The Steelers safety room underwent a dramatic change in the 2019 season. When Sean Davis went down the team did not have a free safety that could slow down opponent’s deep passing attacks and it showed up dramatically in stats and film, as the Steelers in 2019 allowed 7 points on seven drives to the Seattle Seahawks with Davis healthy, and in the rest of their drives the first two weeks of 2019, gave up 54 points on 15 drives with Kam Kelly and Terrell Edmunds trying to play free safety.
Minkah Fitzpatrick changed everything, including the scheme, which changed to fit his unique skillset.
Minkah Fitzpatrick: Minkah Fitzpatrick entered the 2018 NFL draft as a playmaker without a true position. In Nick Saban’s defense at Alabama Minkah Fitzpatrick played the Star position (the 5th DB as a strong side LB, think Mike Hilton but with even more like a linebacker), moved to safety due to injury, played outside corner and more of the Star position.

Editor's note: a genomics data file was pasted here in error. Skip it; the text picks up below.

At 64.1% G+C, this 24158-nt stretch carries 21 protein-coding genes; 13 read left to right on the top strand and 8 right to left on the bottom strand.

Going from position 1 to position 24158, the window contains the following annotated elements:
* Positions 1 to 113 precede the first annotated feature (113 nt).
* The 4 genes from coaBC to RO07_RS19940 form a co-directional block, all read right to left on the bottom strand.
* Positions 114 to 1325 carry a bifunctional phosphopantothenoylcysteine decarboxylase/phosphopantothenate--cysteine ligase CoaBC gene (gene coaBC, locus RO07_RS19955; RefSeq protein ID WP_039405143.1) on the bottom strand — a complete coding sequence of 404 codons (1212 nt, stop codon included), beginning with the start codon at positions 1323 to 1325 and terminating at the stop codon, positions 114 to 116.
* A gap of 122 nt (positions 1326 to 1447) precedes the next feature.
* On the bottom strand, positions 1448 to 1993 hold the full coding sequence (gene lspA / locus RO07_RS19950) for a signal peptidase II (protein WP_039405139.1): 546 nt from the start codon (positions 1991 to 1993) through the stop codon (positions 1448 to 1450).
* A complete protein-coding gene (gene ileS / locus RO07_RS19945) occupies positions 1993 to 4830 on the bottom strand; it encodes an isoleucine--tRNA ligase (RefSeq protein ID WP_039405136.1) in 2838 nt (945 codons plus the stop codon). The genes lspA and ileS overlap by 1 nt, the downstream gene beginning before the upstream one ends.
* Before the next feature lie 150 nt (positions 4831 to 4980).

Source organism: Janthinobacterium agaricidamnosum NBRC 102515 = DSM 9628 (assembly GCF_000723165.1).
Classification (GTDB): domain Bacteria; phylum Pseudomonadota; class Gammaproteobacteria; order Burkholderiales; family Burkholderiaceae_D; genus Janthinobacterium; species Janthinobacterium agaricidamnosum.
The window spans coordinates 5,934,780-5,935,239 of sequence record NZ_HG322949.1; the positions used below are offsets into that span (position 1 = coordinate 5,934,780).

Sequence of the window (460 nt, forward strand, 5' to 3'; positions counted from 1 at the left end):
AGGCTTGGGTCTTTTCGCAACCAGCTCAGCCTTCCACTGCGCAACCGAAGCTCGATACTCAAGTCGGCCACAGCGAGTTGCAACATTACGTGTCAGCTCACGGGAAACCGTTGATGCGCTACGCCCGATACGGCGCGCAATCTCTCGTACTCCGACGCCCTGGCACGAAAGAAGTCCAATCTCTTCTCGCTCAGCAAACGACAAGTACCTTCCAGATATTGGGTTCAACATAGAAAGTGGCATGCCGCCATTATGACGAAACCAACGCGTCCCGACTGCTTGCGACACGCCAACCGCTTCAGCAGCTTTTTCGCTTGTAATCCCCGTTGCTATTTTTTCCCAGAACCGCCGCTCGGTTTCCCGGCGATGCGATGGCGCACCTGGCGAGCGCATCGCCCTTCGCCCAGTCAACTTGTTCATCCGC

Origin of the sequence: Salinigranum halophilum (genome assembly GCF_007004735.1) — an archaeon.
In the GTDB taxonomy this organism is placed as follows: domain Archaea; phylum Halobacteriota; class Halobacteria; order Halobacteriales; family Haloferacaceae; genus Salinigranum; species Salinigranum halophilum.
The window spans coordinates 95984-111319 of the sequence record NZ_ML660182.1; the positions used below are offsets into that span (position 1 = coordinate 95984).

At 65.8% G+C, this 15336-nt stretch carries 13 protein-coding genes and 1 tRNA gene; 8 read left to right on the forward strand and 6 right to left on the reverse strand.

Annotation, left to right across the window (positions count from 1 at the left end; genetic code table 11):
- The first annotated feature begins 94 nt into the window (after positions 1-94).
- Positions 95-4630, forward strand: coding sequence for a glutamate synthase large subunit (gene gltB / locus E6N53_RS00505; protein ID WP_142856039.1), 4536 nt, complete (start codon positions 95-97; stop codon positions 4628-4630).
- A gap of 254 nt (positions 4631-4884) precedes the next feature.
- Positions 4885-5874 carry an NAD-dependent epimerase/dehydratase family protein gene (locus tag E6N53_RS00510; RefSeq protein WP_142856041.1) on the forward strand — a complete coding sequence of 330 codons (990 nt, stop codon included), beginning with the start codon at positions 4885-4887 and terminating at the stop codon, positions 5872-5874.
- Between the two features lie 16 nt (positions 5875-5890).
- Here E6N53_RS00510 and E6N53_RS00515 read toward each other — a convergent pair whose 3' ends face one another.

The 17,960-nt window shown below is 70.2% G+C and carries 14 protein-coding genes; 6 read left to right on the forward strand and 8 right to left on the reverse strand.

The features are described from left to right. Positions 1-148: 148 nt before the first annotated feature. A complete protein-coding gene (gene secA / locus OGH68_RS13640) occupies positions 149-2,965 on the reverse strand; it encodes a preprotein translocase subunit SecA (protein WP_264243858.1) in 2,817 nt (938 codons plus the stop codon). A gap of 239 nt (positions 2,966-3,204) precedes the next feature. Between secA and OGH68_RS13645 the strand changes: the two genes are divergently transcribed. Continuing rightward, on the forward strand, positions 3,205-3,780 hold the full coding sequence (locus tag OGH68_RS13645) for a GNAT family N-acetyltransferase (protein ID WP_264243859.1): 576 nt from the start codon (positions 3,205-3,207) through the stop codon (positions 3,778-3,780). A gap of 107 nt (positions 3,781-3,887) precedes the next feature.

His versatility had him projected as an outside corner that could move into the slot, a small linebacker and a strong safety. I haven’t seen anyone who projected Fitzpatrick to be a star free safety. But the Steelers had a huge need there, and Fitzpatrick filled it. But Fitzpatrick isn’t a true cover-1 free safety like Sean Davis was. The Steelers ran more and more Nick Saban defensive concepts in 2019, likely to let Fitzpatrick be comfortable playing a position he had only played a little in college, and it paid off. Minkah Fitzpatrick is easily a top 10 safety in the NFL, but he is still a unique player, and the Steelers shape their secondary around him.
Terrell Edmunds: Edmunds was drafted in 2018 to play strong safety in front of Sean Davis. Edmunds was an incredible athlete with impressive sideline to sideline speed, as well as a solid tackler and he was good in man coverage, able to shut down running backs and tight ends and handle covering even the best wide receivers at an acceptable level.